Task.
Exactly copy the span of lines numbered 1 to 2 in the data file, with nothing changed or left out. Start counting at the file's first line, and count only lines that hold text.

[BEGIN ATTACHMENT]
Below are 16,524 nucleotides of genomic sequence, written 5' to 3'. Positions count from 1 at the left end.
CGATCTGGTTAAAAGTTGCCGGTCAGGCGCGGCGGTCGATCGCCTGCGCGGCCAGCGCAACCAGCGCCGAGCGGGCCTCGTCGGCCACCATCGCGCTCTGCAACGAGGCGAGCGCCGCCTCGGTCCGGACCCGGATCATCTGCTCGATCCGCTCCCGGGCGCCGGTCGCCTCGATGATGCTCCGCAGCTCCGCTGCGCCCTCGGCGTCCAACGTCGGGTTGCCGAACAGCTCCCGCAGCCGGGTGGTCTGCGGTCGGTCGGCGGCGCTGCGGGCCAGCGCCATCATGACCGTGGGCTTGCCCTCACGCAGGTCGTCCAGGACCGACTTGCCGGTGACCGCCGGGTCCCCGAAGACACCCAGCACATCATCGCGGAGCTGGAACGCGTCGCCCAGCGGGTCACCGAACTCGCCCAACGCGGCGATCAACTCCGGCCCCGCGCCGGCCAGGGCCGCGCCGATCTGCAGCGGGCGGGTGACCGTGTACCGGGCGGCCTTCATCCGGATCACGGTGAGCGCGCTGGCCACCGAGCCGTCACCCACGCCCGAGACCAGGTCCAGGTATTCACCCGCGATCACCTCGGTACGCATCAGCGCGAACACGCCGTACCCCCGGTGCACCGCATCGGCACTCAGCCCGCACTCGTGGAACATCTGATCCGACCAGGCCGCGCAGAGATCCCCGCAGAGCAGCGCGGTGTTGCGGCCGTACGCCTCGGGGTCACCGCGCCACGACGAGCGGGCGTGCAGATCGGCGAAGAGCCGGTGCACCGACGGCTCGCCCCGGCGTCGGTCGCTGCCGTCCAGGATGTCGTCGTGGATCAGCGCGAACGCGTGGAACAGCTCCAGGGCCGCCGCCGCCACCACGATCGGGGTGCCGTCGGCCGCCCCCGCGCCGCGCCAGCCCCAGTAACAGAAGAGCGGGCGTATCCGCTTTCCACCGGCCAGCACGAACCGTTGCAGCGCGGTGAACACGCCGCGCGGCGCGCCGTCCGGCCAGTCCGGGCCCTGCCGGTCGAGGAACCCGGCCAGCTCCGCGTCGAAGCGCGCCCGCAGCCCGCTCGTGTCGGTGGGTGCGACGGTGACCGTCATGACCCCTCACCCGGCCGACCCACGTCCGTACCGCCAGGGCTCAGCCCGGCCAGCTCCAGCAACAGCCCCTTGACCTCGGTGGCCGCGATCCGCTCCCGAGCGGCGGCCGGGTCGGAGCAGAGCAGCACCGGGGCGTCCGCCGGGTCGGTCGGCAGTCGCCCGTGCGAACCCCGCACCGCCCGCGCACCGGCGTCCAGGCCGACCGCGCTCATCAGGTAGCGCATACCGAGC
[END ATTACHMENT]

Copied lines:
Below are 16,524 nucleotides of genomic sequence, written 5' to 3'. Positions count from 1 at the left end.
CGATCTGGTTAAAAGTTGCCGGTCAGGCGCGGCGGTCGATCGCCTGCGCGGCCAGCGCAACCAGCGCCGAGCGGGCCTCGTCGGCCACCATCGCGCTCTGCAACGAGGCGAGCGCCGCCTCGGTCCGGACCCGGATCATCTGCTCGATCCGCTCCCGGGCGCCGGTCGCCTCGATGATGCTCCGCAGCTCCGCTGCGCCCTCGGCGTCCAACGTCGGGTTGCCGAACAGCTCCCGCAGCCGGGTGGTCTGCGGTCGGTCGGCGGCGCTGCGGGCCAGCGCCATCATGACCGTGGGCTTGCCCTCACGCAGGTCGTCCAGGACCGACTTGCCGGTGACCGCCGGGTCCCCGAAGACACCCAGCACATCATCGCGGAGCTGGAACGCGTCGCCCAGCGGGTCACCGAACTCGCCCAACGCGGCGATCAACTCCGGCCCCGCGCCGGCCAGGGCCGCGCCGATCTGCAGCGGGCGGGTGACCGTGTACCGGGCGGCCTTCATCCGGATCACGGTGAGCGCGCTGGCCACCGAGCCGTCACCCACGCCCGAGACCAGGTCCAGGTATTCACCCGCGATCACCTCGGTACGCATCAGCGCGAACACGCCGTACCCCCGGTGCACCGCATCGGCACTCAGCCCGCACTCGTGGAACATCTGATCCGACCAGGCCGCGCAGAGATCCCCGCAGAGCAGCGCGGTGTTGCGGCCGTACGCCTCGGGGTCACCGCGCCACGACGAGCGGGCGTGCAGATCGGCGAAGAGCCGGTGCACCGACGGCTCGCCCCGGCGTCGGTCGCTGCCGTCCAGGATGTCGTCGTGGATCAGCGCGAACGCGTGGAACAGCTCCAGGGCCGCCGCCGCCACCACGATCGGGGTGCCGTCGGCCGCCCCCGCGCCGCGCCAGCCCCAGTAACAGAAGAGCGGGCGTATCCGCTTTCCACCGGCCAGCACGAACCGTTGCAGCGCGGTGAACACGCCGCGCGGCGCGCCGTCCGGCCAGTCCGGGCCCTGCCGGTCGAGGAACCCGGCCAGCTCCGCGTCGAAGCGCGCCCGCAGCCCGCTCGTGTCGGTGGGTGCGACGGTGACCGTCATGACCCCTCACCCGGCCGACCCACGTCCGTACCGCCAGGGCTCAGCCCGGCCAGCTCCAGCAACAGCCCCTTGACCTCGGTGGCCGCGATCCGCTCCCGAGCGGCGGCCGGGTCGGAGCAGAGCAGCACCGGGGCGTCCGCCGGGTCGGTCGGCAGTCGCCCGTGCGAACCCCGCACCGCCCGCGCACCGGCGTCCAGGCCGACCGCGCTCATCAGGTAGCGCATACCGAGC